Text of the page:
Cooking for Christmas with Clare Kines
“Cooking is art”
Large family holiday meals have long been a part of my life. Growing up meant a house full of cousins, aunts and uncles. A kitchen full of people, an overflowing stove. Laughter and a cacophony of conversation.
My wife, Leah, and I try to continue those traditions, and to me nothing is more meaningful at Christmas than cooking those huge meals, and sharing them with a houseful of family. Often, that means cooking for 30 or so.
Typically that meal means a couple of days in the kitchen, but I find that therapeutic. And the laughter, conversations and connections make it more than worth it. Having recently moved from our home in Arctic Bay to our new home in Iqaluit, having only four around the table at Thanksgiving was mildly traumatic. Christmas will make up for that.
So what, typically, is on the menu? Turkey, of course, two of them; a large ham, marinated with cola and cloves and studded with cloves and pineapple before baking; mashed potatoes and gravy; stuffing, homemade and still not as good as my mother’s; mashed turnips; mixed veggies; glazed carrots; perogies with a cream dill sauce; holopchi (cabbage rolls), ideally sour but sour cabbage is hard to come by in the High Arctic; a shrimp couscous paella; and salads—mixed vegetable, macaroni, and an orange Jell-O one that crosses the line into dessert.
Of course, desserts: few things in life ground and centre me more than baking. Something about the mix of science and art that is baking just feels made for me. Being dusted in flour is a natural fit.
Baking can even inspire the poet in me, or rather the part of me that wishes I was a poet. But back to the desserts; in our house that usually means a cheesecake, perhaps one of Leah’s cakes and several pies. Apple pie, squash pie, peanut butter pie, and a current favourite of mine, a pear/cheddar pie. Cheese and fruit are a natural partnership, and this pie plays to both of their strengths.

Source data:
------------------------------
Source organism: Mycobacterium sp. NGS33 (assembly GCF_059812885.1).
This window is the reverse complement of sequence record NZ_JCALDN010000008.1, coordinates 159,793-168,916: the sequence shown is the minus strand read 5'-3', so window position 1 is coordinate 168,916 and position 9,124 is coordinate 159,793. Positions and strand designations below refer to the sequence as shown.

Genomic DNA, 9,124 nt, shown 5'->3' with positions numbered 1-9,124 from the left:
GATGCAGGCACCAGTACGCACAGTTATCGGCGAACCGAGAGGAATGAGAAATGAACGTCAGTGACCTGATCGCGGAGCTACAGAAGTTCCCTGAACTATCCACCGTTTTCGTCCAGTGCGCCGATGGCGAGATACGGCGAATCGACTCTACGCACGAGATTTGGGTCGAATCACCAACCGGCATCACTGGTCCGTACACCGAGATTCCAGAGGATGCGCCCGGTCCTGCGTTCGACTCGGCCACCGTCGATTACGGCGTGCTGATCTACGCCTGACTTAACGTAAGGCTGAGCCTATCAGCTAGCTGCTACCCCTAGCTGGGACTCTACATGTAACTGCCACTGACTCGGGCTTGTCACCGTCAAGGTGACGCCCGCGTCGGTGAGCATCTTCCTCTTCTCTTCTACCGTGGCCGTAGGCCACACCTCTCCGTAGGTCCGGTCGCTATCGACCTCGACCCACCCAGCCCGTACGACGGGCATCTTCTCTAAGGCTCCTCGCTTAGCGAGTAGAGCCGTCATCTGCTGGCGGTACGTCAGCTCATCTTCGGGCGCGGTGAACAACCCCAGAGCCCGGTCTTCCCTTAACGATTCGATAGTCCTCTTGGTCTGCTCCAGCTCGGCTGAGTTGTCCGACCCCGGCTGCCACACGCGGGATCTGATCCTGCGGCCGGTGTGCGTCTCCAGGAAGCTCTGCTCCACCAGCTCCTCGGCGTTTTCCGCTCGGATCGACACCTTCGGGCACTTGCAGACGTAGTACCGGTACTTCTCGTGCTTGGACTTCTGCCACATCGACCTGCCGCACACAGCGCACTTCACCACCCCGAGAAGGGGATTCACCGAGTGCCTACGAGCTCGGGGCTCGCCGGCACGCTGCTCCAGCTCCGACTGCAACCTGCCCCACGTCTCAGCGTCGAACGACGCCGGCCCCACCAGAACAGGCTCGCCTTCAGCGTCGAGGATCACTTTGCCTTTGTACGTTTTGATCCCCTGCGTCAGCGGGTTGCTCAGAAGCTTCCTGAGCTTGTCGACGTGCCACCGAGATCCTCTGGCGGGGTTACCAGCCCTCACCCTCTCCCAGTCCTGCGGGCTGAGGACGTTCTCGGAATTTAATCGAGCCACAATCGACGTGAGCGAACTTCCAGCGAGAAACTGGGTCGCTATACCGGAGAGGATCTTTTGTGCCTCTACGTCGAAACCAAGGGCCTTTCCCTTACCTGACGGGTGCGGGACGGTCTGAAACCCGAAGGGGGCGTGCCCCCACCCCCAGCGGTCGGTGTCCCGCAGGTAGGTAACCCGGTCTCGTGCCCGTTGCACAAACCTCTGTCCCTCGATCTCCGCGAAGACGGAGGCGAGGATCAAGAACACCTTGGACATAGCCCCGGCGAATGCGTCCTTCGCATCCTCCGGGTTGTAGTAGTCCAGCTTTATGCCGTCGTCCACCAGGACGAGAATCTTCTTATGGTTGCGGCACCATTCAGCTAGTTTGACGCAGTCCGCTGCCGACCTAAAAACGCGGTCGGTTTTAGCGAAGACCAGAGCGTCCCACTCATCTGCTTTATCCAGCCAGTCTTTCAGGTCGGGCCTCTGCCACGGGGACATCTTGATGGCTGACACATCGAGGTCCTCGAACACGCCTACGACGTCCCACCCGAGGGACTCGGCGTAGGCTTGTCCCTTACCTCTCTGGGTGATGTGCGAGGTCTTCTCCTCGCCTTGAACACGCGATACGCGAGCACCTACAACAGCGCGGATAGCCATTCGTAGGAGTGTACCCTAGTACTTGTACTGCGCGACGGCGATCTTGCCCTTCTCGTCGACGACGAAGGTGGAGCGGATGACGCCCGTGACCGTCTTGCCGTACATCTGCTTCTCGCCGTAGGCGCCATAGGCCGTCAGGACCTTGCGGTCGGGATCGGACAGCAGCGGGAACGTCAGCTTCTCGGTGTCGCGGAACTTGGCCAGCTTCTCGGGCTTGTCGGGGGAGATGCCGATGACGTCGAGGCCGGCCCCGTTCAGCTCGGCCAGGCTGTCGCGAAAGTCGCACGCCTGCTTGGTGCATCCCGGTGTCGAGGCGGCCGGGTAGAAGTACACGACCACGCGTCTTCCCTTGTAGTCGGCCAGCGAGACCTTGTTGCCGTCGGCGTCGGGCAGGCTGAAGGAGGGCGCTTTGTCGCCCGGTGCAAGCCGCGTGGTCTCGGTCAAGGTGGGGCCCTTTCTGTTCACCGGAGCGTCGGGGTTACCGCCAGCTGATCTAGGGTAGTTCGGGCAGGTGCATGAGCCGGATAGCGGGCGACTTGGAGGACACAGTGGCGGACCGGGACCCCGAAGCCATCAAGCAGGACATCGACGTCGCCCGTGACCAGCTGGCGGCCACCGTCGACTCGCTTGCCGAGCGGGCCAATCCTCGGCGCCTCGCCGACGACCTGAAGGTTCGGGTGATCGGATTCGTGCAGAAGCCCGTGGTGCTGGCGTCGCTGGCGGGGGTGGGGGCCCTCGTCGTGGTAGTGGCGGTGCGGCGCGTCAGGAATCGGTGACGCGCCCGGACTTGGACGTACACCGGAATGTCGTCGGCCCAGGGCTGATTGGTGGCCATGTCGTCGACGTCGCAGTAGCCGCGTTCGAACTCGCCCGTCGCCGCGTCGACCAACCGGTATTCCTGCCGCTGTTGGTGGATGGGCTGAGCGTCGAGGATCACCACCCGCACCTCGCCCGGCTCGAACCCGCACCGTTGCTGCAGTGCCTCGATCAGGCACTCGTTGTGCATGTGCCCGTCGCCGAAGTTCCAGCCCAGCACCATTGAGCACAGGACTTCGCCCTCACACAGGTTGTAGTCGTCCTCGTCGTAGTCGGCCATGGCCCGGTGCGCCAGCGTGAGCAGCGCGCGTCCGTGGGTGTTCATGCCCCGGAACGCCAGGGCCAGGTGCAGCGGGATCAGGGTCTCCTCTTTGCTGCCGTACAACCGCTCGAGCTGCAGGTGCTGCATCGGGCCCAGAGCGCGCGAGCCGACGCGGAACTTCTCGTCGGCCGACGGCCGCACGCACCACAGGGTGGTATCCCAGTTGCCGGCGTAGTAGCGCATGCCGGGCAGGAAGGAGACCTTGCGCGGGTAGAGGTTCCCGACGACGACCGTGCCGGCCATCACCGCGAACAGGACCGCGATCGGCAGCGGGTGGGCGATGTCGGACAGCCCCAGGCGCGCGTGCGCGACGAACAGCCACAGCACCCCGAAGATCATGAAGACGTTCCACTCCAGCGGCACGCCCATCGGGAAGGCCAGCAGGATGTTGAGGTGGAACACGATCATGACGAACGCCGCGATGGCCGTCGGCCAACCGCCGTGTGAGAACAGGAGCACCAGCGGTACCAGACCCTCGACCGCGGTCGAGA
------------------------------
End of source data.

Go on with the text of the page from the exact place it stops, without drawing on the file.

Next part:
So, yes, big meals are integral to our celebrations, but at the end of the day the meal is just a vessel for the most important part, a gathering of those we love. A chance to share food, conversation and warmth. To spend time together, just to be together. And hopefully, to make memories that my children will one day turn into their own large family gatherings.
Try our cheddar and pear pie:
Cheddar and pear pie
Ingredients for fruit filling:
- 6 or 7 ripe pears, peeled and sliced
- ½ cup brown sugar
- 3 tbsp cornstarch
- 1 tsp vanilla
- ¾ tsp cinnamon
- ½ tsp ground ginger
- 1 tbsp lemon juice
Ingredients for crumble:
- ½ cup flour
- ½ cup brown sugar
- generous ½ cup of old cheddar cheese, grated
- ¼ cup melted butter
- Toss pears with other fruit-filling ingredients listed, then put in an unbaked nine-or-10-inch pie crust.
- Mix together crumble ingredients.
- Cover pear mixture with the crumble.
- Bake at 400 F for about 45 minutes until the top is a golden brown.
And then, time for a poem.
Cooking is Art, Baking is science
Perhaps, but this feels like art,
fingers in flour,
fresh strawberries swirling,
made brighter by spinning blades.
Pears, vanilla and sharp cheese meld,
it must be alchemy, if not art. Cutting, rolling, flavours light on my tongue. My pants are dusted white,
You watch as these works grow, what I fashion
Pride and love compels me, share this craft.
I wait for your hand to brush the flour from my cheek.
But your hunger checked, you’ve already left.
Clare Kines, formerly of Arctic Bay and now of Iqaluit, is a frequent contributor of photos to Nunatsiaq News. His images have also appeared on Canada Post stamps and aircraft.